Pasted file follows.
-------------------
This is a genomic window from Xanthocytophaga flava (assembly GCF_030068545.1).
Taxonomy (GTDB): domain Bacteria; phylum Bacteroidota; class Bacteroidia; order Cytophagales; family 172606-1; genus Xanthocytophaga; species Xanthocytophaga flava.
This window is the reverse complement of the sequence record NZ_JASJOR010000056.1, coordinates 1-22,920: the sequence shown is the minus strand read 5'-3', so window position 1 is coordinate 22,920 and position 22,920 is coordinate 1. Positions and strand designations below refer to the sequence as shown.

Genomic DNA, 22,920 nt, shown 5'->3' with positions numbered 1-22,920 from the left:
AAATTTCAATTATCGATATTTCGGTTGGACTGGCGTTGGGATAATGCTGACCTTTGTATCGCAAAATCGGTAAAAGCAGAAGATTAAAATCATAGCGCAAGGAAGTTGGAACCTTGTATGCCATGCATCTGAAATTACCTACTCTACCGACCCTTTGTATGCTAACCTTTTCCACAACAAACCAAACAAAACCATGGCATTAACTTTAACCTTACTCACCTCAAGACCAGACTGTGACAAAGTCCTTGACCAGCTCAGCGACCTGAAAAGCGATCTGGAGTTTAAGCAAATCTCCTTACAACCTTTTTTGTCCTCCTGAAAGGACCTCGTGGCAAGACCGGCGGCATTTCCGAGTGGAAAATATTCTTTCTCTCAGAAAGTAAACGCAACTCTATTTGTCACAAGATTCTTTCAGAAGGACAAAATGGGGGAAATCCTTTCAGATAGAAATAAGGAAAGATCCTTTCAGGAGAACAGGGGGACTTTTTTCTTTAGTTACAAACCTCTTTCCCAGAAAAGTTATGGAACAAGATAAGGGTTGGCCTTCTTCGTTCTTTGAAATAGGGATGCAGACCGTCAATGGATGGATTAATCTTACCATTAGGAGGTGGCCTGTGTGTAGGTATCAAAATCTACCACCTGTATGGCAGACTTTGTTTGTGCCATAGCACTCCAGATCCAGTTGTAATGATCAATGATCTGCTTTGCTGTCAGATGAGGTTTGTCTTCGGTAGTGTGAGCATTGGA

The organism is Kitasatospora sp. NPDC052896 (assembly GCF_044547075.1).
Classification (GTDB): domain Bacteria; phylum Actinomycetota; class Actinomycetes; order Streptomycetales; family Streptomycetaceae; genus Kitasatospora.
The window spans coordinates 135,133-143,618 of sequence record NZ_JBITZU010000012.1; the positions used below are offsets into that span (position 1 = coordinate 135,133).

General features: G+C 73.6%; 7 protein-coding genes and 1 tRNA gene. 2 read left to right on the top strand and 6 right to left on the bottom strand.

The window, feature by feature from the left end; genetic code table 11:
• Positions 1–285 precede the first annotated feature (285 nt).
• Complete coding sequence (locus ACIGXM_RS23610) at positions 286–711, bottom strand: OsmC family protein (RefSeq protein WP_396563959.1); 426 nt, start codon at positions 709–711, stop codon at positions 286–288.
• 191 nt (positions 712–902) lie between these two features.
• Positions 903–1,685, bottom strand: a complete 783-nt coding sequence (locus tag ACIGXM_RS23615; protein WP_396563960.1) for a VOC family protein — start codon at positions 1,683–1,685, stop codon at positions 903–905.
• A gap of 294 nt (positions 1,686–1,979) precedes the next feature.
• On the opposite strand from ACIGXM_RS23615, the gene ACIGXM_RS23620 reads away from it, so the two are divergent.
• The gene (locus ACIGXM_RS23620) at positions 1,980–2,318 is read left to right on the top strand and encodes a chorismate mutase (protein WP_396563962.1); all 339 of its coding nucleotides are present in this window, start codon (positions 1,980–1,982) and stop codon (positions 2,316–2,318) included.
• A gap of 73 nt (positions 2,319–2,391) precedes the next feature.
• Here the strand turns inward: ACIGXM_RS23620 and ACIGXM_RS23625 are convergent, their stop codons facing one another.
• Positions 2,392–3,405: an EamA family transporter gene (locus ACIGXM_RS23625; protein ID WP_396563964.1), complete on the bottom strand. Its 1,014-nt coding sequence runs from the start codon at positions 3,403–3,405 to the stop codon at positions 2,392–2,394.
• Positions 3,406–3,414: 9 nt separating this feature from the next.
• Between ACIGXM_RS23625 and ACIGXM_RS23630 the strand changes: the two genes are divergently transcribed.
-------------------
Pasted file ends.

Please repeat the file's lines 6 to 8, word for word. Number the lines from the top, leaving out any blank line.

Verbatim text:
The organism is Kitasatospora sp. NPDC052896 (assembly GCF_044547075.1).
Classification (GTDB): domain Bacteria; phylum Actinomycetota; class Actinomycetes; order Streptomycetales; family Streptomycetaceae; genus Kitasatospora.
The window spans coordinates 135,133-143,618 of sequence record NZ_JBITZU010000012.1; the positions used below are offsets into that span (position 1 = coordinate 135,133).